[The Wiedemann-Beckwith syndrome and a congenital cataract]

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Wiedemann-Beckwith syndrome is a congenital syndrome with characteristic abnormalities: omphalocele, macroglossia, neonatal gigantism, visceromegaly, hemihypertrophy and a predisposition to embryonic tumors. Ophthalmologic abnormalities have not been described with Wiedemann-Beckwith syndrome. The authors report one case of Wiedemann-Beckwith syndrome associated with bilateral congenital cataract. Family studies indicate linkage of the Wiedemann-Beckwith syndrome locus to the marker 11p15,5. The genetics of cataract is heterogenic. Several mutations responsible for congenital cataract have been described. The association of the Wiedemann-Beckwith syndrome and cataract may contribute to the understanding of the genetics of congenital cataract.

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... Congenital cataract was previously described in a case report. 4 Here we report a rare finding of sectoral iris heterochromia occurring in an infant known to have BWS. ...
... 3 M momtival et al. reported a case of bilateral congenital cataract in a patient with BWS, where it was not claimed to be genetically associated. 4 Iris heterochromia has known to be associated with other genetic syndromes, for example; congenital Horner syndrome, Waardenburg syndrome, Sturge-Weber syndrome, and Fuchs heterochromic iridocyclitis 14,15,16 ; however, it has not been reported among BWS cases. Iris heterochromia can be acquired by eye trauma, chronic anterior uveitis, retained metallic intra-ocular foreign body (siderosis bulbi), ocular tumors and the use of topical prostaglandin analogues. ...
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Purpose To report a case of unilateral sectoral iris heterochromia in an infant with Beckwith-Wiedemann syndrome (BWS). Observations An 8-month-old girl known case of BWS, due to hypomethylation of the DMR2 (KCNQ1OT1) on chromosome 11p15.5, with features of macroglossia, neonatal hypoglycaemia and an unusual finding of partial iris hypopegmentaion in her left eye. Conclusions and Importance: This is the first reported case of iris heterochromia in a BWS patient. Further studies are needed to support the association between eye findings and BWS related genetic defects.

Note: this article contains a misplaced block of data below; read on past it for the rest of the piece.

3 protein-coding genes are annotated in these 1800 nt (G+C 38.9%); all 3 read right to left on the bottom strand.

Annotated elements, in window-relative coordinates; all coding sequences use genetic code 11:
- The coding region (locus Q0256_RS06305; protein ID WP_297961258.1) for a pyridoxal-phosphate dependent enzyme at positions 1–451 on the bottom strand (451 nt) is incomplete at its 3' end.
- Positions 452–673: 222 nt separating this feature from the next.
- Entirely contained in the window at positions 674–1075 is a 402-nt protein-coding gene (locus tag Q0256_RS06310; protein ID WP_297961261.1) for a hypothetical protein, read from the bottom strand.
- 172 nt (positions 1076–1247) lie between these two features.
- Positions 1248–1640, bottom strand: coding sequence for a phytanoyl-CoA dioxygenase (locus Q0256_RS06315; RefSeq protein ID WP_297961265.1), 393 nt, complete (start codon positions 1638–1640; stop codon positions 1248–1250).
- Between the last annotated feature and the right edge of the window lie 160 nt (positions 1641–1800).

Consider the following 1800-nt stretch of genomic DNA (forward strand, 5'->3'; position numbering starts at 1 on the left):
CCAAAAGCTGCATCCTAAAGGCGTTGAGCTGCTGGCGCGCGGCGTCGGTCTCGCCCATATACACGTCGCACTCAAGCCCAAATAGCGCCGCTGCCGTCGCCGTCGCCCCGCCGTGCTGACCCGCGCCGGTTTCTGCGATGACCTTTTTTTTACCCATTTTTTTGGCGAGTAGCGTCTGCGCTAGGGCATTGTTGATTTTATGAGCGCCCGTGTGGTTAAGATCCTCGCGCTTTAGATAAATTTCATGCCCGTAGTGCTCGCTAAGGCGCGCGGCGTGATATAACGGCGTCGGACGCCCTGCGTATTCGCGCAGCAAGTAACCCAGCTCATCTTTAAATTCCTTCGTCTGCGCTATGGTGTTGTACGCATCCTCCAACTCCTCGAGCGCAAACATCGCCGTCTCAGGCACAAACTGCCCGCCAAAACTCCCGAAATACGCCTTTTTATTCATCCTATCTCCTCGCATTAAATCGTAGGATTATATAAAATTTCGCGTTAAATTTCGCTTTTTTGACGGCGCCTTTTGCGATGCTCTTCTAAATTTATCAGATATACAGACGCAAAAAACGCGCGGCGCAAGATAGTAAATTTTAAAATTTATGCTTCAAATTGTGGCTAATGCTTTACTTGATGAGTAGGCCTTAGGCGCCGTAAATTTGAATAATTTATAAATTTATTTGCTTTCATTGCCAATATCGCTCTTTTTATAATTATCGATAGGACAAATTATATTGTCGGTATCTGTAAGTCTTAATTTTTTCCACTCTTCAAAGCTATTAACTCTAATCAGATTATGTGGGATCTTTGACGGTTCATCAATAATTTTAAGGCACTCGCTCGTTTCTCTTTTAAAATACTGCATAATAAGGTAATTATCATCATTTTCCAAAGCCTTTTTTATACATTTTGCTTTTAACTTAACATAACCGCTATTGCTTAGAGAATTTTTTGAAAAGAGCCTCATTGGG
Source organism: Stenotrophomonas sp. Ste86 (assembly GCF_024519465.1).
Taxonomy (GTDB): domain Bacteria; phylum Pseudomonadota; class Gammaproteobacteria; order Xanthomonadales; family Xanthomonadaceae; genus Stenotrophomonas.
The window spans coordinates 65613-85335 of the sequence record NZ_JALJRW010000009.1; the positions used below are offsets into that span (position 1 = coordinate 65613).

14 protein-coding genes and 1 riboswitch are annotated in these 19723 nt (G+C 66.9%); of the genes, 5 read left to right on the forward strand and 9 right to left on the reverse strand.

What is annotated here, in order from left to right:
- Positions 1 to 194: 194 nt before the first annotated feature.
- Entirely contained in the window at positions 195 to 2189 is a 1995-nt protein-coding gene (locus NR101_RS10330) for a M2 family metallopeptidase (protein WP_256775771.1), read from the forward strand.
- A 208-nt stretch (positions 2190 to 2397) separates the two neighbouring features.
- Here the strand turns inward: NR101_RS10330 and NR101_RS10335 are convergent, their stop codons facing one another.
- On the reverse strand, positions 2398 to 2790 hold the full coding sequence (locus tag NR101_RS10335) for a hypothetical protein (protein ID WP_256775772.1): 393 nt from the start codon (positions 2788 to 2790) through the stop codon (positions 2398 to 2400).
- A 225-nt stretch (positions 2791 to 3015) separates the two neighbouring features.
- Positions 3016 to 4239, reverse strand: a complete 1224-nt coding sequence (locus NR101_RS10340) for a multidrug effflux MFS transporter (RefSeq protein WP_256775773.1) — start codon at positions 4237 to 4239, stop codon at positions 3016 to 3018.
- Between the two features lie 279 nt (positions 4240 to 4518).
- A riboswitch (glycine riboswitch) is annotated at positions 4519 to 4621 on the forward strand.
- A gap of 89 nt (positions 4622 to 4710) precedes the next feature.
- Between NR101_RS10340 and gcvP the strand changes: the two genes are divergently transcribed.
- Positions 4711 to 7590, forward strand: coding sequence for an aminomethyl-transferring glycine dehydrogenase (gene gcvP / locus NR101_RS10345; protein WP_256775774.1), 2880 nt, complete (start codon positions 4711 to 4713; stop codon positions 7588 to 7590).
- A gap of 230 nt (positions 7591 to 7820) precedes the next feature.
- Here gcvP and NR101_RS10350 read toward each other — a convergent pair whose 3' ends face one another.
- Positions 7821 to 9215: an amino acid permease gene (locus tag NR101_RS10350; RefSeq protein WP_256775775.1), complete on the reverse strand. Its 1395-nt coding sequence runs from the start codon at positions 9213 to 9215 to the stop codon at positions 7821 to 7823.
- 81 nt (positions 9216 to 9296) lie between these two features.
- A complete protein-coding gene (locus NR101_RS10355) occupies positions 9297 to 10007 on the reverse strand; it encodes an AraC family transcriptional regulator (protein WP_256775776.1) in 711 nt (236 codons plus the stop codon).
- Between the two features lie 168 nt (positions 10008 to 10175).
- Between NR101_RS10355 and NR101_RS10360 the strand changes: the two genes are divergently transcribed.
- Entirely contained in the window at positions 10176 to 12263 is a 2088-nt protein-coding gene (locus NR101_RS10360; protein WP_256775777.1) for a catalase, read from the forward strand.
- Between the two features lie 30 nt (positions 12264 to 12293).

To determine the nature and course of ophthalmologic abnormalities in congenital cataracts facial dysmorphism neuropathy (CCFDN) syndrome in a genetically verified group of 9 patients. Observational case series. Nine affected male individuals of 5 pedigrees aged 1.3 to 16.8 years were examined. Four individuals were recruited during an ongoing prospective study of congenital cataracts; 5 individuals could be assigned to the CCFDN group on the basis of our retrospective data. Linkage and haplotype analysis, neurologic examinations, bilateral cataracts, axial length, corneal diameter, pupil diameter and pupillary reactions, intraoperative and postoperative complications, lid changes, aphakic correction problems, refractive results, and visual function. All families originated from the eastern part of Serbia, close to the border with Romania. The 8 tested individuals were homozygous for the conserved ancestral CCFDN haplotype in the telomeric region of chromosome 18q. All patients showed a peripheral, demyelinating neuropathy and varying degrees of ataxia. In the older patients, muscular atrophy in distal muscles and facial dysmorphism was evident. Early-onset bilateral congenital cataracts associated with microcornea, microphthalmos, and micropupil could be found in all patients. All children had floppy eyelid syndrome and pseudoptosis. An increased inflammatory reaction to contact lenses and intraocular lenses could be documented in all. All patients had syndrome-associated nystagmus and congenital esotropia. Distant visual acuity could be classified as severe to moderate impairment, whereas near visual acuity was much better (mild to moderate impairment). Early-onset congenital cataracts associated with microcornea, microphthalmos, and micropupil are essential ocular features of the CCFDN syndrome and are the first recognizable signs during early infancy. Awareness of this syndrome by pediatric ophthalmologists is important, because these typical findings, combined with information on ethnic origin, may lead to very early diagnosis at an age when the nature and severity of nonophthalmologic features are not apparent. Affected individuals may benefit from careful ophthalmologic treatment and follow-up, as well as from early management of the neurologic problems and developmental delay. Affected families will benefit from genetic counseling and predictive testing.